Fiction Writer's Showcase publishes the winning entry from the short story contest conducted a few issues back. "Friends" by Robbie H. Lawton of South Carolina got first place, and I have to admit, it's a rather charming little story about one young gamer's relationship with Link from The Legend of Zelda. It's short, and it's easy to read, making it better than 99% of the fanfic you'll find on the internet these days. The too-cute artwork doesn't hurt either.
Several surprises abound in the Top 30 poll this month. The big surprise? The brand new Track & Field II debuts in the number 5 spot, Metal Gear slogs its way up the charts from number 23 to number 7, only to be outscored by one freaking point by Blaster Master which now sits at number 6. Naturally, Mario and Zelda still dominate the top spots: there's a 1,000-point gulf between Zelda II at #1 and Super Mario Bros. 2 at #2, and a 6,500-point chasm between Mario 2 and the original Zelda at #3.
Professor Nester's Father's Day Lecture is, honestly, one of the most amusing articles ever printed in a Nintendo Power magazine. I read this years ago and it made me smile, reading it now does the exact same thing. Whoever wrote this is a frigging genius; the six "Facts About Dads" guidelines are priceless and even if they are thinly-veiled ads for Nintendo products, they're still true if only in a stereotypical fashion. The best line comes right at the beginning, as Nester is pointing out the statistics for fathers who want to receive ties as Father's Day presents. After showing that a mere .0023% of fathers actually want ties, he goes on to say, "And only one dad in the entire country wants a bow tie." Who else could he be talking about but Howard Phillips himself?
Classified Information this month drops six pages of secrets, including the grenade-pause trick on Blaster Master, the ability to swap life points for bullets in Golgo 13, the powered-up shot in 1943, keeping the pitfall traps from expanding in Metal Gear, a bizarre pseudo-warping trick in Zelda II, a sound test and some wall-climbing antics in Ninja Gaiden, continue codes for Mickey Mousecapade and Seicross, gameplay tips for Ultima: Exodus, the trick to getting the happy ending in Bubble Bobble, a way to double the POW block in Super Mario Bros. 2, and a minor graphical exploit in Adventure Island.
Video Shorts has their work cut out of them in this issue, showcasing previews for Super Dodge Ball, Bugs Bunny's Crazy Castle, Baseball Stars, Fist of the North Star, Kung Fu Heroes, Street Cop, Athletic World, Amagon, Monster Party, Adventures of Lolo, and Hydlide. Even Nintendo Power knew Hydlide wouldn't amount to much apparently, considering this quote from the preview: "The story line is so bizarre, it's beyond even what we are used to." How true, NP. How true.
This month's Player's Poll Contest has a grand prize of a mountain bike + helmet (modeled by none other than Howard Phillips), and fifteen second-place winners get an autographed WWF Wrestlemania gamepak signed by Andre the Giant, Hulk Hogan, or Randy Savage.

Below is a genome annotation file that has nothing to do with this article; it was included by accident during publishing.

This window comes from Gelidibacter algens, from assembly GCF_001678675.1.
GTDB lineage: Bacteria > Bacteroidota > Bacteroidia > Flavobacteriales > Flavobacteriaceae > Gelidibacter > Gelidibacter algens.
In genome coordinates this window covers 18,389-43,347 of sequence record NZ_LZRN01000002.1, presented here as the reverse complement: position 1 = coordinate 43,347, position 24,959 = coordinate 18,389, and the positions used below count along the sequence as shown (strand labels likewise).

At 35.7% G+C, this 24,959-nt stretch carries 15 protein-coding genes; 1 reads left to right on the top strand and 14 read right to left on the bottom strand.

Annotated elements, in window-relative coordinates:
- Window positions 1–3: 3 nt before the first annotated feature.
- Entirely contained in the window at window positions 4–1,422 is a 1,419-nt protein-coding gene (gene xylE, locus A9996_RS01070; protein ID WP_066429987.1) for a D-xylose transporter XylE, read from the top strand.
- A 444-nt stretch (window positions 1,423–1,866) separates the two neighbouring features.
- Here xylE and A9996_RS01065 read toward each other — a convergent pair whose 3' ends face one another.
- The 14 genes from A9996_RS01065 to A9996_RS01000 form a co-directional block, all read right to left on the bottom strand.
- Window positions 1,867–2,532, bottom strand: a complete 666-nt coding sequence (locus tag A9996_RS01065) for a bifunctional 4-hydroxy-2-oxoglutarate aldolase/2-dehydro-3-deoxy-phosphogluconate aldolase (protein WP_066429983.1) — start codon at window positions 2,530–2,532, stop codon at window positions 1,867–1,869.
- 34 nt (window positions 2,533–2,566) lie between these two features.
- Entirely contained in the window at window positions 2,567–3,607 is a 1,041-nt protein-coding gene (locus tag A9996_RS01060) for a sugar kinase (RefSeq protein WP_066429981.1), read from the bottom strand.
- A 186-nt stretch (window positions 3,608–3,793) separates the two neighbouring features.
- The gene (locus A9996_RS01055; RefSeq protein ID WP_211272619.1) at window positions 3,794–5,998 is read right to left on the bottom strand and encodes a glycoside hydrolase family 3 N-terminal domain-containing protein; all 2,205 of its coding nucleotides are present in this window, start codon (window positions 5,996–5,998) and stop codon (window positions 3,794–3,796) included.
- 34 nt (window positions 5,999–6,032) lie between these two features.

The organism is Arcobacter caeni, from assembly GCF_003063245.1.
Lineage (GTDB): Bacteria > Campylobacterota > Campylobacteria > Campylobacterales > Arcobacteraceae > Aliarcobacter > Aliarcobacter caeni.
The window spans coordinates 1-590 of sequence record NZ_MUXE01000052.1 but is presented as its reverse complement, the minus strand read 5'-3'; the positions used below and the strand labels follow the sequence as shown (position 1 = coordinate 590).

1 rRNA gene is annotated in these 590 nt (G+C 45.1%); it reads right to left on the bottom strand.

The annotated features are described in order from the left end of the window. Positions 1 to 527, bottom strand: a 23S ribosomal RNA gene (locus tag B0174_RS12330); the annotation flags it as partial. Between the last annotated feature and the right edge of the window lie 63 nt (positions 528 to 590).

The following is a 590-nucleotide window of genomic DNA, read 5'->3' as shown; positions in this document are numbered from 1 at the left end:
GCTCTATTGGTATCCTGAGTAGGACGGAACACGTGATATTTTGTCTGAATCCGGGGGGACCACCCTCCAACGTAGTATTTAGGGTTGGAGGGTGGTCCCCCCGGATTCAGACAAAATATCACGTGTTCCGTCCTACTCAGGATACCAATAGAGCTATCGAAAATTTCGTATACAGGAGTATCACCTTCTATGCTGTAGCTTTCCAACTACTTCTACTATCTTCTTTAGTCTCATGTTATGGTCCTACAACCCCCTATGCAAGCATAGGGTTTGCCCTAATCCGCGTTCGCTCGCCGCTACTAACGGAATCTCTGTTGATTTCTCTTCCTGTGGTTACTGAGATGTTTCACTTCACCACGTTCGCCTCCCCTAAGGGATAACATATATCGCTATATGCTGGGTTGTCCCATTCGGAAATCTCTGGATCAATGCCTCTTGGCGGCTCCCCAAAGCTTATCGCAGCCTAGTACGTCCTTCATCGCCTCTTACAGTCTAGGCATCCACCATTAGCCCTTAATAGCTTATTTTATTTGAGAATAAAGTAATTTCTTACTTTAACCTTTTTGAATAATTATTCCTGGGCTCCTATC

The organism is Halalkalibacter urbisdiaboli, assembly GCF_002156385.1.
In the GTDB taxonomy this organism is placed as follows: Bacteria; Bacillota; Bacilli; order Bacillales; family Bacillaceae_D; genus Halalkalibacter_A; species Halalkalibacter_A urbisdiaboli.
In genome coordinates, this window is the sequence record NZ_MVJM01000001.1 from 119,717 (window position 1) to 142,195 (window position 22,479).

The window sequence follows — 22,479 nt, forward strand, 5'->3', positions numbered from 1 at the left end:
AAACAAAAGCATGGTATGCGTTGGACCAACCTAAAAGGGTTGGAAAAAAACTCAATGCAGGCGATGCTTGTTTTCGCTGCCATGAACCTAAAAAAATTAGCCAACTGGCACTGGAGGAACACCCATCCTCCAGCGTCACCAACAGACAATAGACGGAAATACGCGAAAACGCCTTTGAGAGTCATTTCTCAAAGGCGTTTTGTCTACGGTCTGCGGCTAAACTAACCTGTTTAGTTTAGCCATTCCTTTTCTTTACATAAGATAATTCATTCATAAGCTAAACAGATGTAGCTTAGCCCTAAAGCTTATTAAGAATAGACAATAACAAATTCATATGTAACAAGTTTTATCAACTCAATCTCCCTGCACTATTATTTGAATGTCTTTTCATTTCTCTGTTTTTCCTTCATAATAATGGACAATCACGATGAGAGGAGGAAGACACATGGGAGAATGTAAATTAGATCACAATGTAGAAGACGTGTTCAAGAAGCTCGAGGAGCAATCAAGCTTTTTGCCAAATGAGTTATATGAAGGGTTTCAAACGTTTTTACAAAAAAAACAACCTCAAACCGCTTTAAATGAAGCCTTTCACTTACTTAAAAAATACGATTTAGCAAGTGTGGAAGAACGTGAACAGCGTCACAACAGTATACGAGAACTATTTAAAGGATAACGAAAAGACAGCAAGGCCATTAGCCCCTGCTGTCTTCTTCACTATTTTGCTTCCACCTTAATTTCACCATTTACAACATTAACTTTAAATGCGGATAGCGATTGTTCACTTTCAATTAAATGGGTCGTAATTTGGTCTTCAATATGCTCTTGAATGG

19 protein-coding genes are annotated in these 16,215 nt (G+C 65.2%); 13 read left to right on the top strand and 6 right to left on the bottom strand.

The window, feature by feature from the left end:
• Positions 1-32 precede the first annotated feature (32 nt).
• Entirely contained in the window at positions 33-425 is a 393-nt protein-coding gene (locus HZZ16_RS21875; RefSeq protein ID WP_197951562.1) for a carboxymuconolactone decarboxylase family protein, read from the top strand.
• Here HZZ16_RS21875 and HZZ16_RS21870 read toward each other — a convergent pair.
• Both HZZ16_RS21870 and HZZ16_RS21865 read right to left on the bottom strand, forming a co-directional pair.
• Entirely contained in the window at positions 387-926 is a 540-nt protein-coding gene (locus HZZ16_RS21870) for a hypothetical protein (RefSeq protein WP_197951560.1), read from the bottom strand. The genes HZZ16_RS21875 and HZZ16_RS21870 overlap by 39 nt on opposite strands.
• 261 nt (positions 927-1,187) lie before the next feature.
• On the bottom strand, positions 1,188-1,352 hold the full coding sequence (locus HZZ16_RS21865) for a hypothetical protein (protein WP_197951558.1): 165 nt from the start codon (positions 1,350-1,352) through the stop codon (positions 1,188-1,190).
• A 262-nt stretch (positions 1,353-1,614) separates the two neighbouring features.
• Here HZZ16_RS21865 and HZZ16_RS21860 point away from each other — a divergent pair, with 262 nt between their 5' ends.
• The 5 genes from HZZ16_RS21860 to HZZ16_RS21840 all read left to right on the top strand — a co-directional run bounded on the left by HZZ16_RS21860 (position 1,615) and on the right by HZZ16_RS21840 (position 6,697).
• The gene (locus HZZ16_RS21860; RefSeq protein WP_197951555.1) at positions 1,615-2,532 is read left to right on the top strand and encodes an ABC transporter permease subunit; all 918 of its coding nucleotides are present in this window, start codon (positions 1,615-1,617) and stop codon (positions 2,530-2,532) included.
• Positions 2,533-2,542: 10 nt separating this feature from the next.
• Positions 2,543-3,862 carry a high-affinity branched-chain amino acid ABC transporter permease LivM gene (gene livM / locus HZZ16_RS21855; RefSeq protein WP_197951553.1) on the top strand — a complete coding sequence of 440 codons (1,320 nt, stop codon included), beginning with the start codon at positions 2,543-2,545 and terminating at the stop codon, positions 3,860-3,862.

Ever wanted to walk into a store that was all Nintendo all the time? Well, now you can. NES Journal starts off by mentioning that World of Nintendo boutiques will soon be popping up all over the country in different department stores. I remember these as a kid, especially the demo kiosks that were set up to let you try games before you bought them. We also get a preview of the first Batman movie with Michael Keaton and Jack Nicholson, and the upcoming appearance of the Golgo-13 comic book that Vic Tokai is shopping around the US market (LEED Media starts the trend by publishing some trade paperbacks, and Viz Comics snaps up the license a couple years later). The Celebrity Profile for this issue is Holly Robinson, who at the time was playing the female undercover police officer on 21 Jump Street.
A few issues back, NP ran a contest where players wrote in to design the ultimate video game. This issue presents the winner of that contest, who turns out to be no less than Jeff Scott Campbell himself. This is the same J. Scott Campbell who would go on to fame for illustrating several major Marvel and DC titles as well as co-creating Gen 13 with Jim Lee. Reading what little of the proposal is provided by Nintendo here makes me wish that somebody would have said, "We have to make this," because dammit, I'd have played the HELL out of this RPG if it was even half as good as what he proposed.
Video Spotlight kind of creeped me out this time around, because one of the profiled power players gets calls from several different people about game tips but one of them really stands out: "Among them is an anesthesiologist who tracked Brian down through the school district." Let me get this straight...a doctor who specializes in knocking people unconscious tracked your child down through his school district, and you're letting him talk to your son about video games? Can you say "weird"? Oh well, not my child, not my problem...
Reading NES Achievers this time around just made me laugh my head off. Not because the scores are laughable (they aren't), but there are some great names associated with them. For instance, "Jack Wang" sent in a high score for Arkanoid, and "W.W. Snuffer" contributed one for Castlevania. Also "Douglas Adams" got one for R.C. Pro-Am, but I'm guessing that wasn't the author himself. Some girl power in this issue as well: female readers sent in high scores for 1943, Arkanoid, Kid Icarus, Mag Max, Solomon's Key, Stinger, and Super Mario Bros.
Pak Watch is stuffed to the gills. Four basketball titles (Hoops, Jordan vs. Bird, All Pro Basketball and Magic Johnson's Fast Break), The Three Stooges, Godzilla, Silent Service, Stealth ATF, Back to the Future, Double Dare, Infiltrator, 720-degrees, Short Order/Eggsplode, Trick Shooting, Chip & Dale's Rescue Rangers, Duck Tales, and a look at upcoming hardware: The Power Glove, U-Force, and Game Boy. Nintendo wasn't wasting any time churning out titles, that's for sure.
Next Issue, we'll have in-depth features about Mega Man II, Dragon Warrior, Strider and Faxanadu as well as a honkin' huge 36-page tip book for Super Mario Bros. 2. Howard Phillips' letter reminds us all that the only true limitation in our lives is our imagination, and that Nintendo Power's one-year anniversary is coming up already (next issue) which means it's time to renew your subscription.